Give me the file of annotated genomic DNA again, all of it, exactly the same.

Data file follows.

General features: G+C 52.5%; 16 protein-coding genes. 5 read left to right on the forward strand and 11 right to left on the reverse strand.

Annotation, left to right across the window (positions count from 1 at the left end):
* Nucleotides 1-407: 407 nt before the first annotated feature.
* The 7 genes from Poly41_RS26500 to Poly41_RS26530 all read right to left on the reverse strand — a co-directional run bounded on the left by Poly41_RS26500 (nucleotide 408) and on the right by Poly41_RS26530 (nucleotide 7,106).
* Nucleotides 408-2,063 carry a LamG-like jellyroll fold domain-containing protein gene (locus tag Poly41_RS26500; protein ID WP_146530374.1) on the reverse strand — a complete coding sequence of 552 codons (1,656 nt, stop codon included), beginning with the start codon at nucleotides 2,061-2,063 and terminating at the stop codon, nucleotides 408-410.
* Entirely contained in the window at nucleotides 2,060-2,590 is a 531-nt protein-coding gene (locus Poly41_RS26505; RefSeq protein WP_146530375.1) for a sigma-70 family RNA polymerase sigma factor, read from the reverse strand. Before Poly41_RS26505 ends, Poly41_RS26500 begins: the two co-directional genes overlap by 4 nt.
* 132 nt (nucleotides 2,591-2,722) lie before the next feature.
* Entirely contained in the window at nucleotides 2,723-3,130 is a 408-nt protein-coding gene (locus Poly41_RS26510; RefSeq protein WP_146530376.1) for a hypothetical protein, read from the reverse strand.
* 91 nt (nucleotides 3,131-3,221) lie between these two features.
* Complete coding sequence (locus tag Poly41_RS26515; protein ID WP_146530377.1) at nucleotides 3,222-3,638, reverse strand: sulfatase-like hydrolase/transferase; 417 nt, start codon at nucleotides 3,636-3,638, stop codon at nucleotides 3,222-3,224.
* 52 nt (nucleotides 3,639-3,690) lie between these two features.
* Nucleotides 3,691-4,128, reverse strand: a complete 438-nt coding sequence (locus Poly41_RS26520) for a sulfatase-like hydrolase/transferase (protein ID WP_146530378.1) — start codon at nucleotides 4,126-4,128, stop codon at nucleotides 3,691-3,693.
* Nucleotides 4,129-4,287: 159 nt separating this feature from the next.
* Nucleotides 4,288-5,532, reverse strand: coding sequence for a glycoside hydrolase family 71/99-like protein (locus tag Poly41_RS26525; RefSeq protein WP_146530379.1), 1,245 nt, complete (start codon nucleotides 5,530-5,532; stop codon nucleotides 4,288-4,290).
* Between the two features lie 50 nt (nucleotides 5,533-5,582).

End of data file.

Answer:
General features: G+C 52.5%; 16 protein-coding genes. 5 read left to right on the forward strand and 11 right to left on the reverse strand.

Annotation, left to right across the window (positions count from 1 at the left end):
* Nucleotides 1-407: 407 nt before the first annotated feature.
* The 7 genes from Poly41_RS26500 to Poly41_RS26530 all read right to left on the reverse strand — a co-directional run bounded on the left by Poly41_RS26500 (nucleotide 408) and on the right by Poly41_RS26530 (nucleotide 7,106).
* Nucleotides 408-2,063 carry a LamG-like jellyroll fold domain-containing protein gene (locus tag Poly41_RS26500; protein ID WP_146530374.1) on the reverse strand — a complete coding sequence of 552 codons (1,656 nt, stop codon included), beginning with the start codon at nucleotides 2,061-2,063 and terminating at the stop codon, nucleotides 408-410.
* Entirely contained in the window at nucleotides 2,060-2,590 is a 531-nt protein-coding gene (locus Poly41_RS26505; RefSeq protein WP_146530375.1) for a sigma-70 family RNA polymerase sigma factor, read from the reverse strand. Before Poly41_RS26505 ends, Poly41_RS26500 begins: the two co-directional genes overlap by 4 nt.
* 132 nt (nucleotides 2,591-2,722) lie before the next feature.
* Entirely contained in the window at nucleotides 2,723-3,130 is a 408-nt protein-coding gene (locus Poly41_RS26510; RefSeq protein WP_146530376.1) for a hypothetical protein, read from the reverse strand.
* 91 nt (nucleotides 3,131-3,221) lie between these two features.
* Complete coding sequence (locus tag Poly41_RS26515; protein ID WP_146530377.1) at nucleotides 3,222-3,638, reverse strand: sulfatase-like hydrolase/transferase; 417 nt, start codon at nucleotides 3,636-3,638, stop codon at nucleotides 3,222-3,224.
* 52 nt (nucleotides 3,639-3,690) lie between these two features.
* Nucleotides 3,691-4,128, reverse strand: a complete 438-nt coding sequence (locus Poly41_RS26520) for a sulfatase-like hydrolase/transferase (protein ID WP_146530378.1) — start codon at nucleotides 4,126-4,128, stop codon at nucleotides 3,691-3,693.
* Nucleotides 4,129-4,287: 159 nt separating this feature from the next.
* Nucleotides 4,288-5,532, reverse strand: coding sequence for a glycoside hydrolase family 71/99-like protein (locus tag Poly41_RS26525; RefSeq protein WP_146530379.1), 1,245 nt, complete (start codon nucleotides 5,530-5,532; stop codon nucleotides 4,288-4,290).
* Between the two features lie 50 nt (nucleotides 5,533-5,582).